Debunking five common myths about occupational therapy

Last updated: 
An Encompass Health OT helps a patient prepare a meal
An Encompass Health OT helps a patient prepare a meal

The importance of an occupational therapist may not come to light until you need one after being diagnosed with a debilitating condition such as a stroke, brain injury, spinal cord injury or Parkinson’s disease. Occupational therapists play a critical role in helping patients return to their everyday routines. In many cases, activities such as brushing teeth, dining, golfing, gardening, getting dressed, bathing and even various social interactions must be relearned with the help of an occupational therapist.

You may be surprised to learn that there are several misconceptions about occupational therapy. Paul Matlack, MS, OT, director of therapy operations at Encompass Health’s MidAmerica Rehabilitation Hospital, shares some of these common misunderstandings.

  1. Occupational therapy will help me find a job
    Occupational therapists help give you the tools needed to live your life independently and to the fullest, both physically and mentally – all skills that will be helpful in the job seeking process.
  2. Occupational therapists only work on my hands and/or arms
    Occupational therapists work with patients who have various mental, social and emotional challenges, and support patients with cognitive issues, such as memory loss.
  3. Occupational therapy is a “bath aide”
    While it’s true that occupational therapists do help patients with self-care tasks such as bathing, they also assist with day-to-day activities including dressing, eating, preparing meals and other various activities both inside and outside of the house.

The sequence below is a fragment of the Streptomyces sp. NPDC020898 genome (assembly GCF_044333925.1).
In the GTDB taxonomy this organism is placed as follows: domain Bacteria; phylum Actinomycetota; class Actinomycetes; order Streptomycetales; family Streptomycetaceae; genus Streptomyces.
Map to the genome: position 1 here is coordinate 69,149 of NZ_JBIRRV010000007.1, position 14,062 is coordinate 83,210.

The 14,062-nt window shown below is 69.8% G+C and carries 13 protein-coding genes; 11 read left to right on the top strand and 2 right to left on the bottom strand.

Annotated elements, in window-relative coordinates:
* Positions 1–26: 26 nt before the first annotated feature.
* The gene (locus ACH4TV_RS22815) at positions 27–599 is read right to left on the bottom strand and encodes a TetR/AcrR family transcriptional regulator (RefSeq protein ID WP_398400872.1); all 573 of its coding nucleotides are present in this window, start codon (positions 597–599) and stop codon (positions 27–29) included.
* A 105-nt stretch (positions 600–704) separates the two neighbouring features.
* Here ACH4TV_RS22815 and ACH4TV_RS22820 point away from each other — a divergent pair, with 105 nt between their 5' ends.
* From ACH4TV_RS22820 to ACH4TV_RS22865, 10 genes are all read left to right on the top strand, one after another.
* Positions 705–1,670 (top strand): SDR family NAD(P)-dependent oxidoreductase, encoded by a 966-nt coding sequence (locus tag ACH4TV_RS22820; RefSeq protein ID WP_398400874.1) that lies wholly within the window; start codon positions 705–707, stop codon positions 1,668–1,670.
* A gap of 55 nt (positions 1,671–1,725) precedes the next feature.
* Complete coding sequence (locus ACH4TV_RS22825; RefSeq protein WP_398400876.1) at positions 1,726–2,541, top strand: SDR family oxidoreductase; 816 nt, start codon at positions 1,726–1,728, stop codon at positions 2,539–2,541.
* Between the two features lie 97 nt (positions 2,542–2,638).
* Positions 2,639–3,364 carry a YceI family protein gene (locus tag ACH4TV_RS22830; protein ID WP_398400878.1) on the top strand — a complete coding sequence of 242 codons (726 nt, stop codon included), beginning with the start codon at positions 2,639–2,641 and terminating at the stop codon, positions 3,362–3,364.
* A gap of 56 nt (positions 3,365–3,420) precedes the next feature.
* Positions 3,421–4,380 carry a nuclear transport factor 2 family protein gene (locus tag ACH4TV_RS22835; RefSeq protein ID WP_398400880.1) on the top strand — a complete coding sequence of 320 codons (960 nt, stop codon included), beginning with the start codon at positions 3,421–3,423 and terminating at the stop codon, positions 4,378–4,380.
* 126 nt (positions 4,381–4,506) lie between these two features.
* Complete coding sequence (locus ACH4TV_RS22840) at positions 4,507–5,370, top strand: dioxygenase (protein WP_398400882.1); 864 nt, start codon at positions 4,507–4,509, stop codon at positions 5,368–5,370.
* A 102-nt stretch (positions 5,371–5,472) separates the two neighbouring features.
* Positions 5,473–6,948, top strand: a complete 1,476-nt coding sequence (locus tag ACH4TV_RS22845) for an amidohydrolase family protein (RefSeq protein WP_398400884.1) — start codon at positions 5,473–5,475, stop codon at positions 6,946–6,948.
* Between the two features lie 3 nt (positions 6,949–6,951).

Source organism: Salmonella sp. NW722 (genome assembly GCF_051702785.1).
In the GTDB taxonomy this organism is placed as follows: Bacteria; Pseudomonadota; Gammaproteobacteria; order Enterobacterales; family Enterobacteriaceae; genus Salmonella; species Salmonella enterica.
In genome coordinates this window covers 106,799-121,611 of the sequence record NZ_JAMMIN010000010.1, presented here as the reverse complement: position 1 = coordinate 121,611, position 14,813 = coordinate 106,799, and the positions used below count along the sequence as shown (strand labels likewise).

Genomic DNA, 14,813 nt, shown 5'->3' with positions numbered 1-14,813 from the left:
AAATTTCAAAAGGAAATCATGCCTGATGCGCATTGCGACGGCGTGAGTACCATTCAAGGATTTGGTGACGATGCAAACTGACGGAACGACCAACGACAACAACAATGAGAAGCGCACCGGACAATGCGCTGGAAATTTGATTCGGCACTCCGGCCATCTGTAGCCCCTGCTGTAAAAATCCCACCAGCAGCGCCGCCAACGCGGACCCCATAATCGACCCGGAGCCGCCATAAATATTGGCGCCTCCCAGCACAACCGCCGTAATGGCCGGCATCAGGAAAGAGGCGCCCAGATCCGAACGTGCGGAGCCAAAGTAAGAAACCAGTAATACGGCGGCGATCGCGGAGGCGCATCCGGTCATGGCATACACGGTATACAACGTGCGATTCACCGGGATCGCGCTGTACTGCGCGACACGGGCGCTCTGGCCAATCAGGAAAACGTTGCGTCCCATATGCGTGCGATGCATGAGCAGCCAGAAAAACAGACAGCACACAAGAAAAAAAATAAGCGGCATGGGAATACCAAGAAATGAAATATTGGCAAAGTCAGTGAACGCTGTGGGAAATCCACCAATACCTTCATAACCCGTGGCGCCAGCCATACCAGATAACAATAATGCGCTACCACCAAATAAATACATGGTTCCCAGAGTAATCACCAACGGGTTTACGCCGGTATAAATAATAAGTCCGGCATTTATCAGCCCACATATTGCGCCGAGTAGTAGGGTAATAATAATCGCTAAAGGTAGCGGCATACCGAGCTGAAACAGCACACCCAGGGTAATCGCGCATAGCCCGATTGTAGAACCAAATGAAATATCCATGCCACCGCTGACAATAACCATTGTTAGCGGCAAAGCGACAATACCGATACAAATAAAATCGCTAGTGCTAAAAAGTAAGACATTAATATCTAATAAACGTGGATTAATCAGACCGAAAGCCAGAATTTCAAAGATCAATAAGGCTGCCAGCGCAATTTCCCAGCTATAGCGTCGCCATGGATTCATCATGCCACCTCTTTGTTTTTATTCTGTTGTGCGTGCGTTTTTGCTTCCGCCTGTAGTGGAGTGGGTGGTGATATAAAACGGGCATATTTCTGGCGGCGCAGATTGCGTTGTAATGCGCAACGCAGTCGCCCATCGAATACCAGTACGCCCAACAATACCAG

4. Occupational therapy isn’t nearly as important as physical therapy
    While physical and occupational therapy are critical to a patient’s progress and both help patients regain independence, they play different roles. Physical therapists help restore function of the extremities to help patients achieve full mobility, while occupational therapists focus on helping patients perform activities of daily living teaching adaptation techniques when necessary.
  5. Children do not need occupational therapy
    Occupational therapy is not bound by age and can be beneficial for anyone, from a newborn with developmental delays to a senior who seeks to enhance their safety.

Available source:
Paul Matlack, MS, OT has been director of therapy operations at Encompass Health’s MidAmerica Rehabilitation Hospital for more than 14 years, and has worked in healthcare for more than 20 years. He earned a bachelor’s degree in kinesiology from Kansas State University and went on to receive a master’s degree in occupational therapy from Rockhurst University.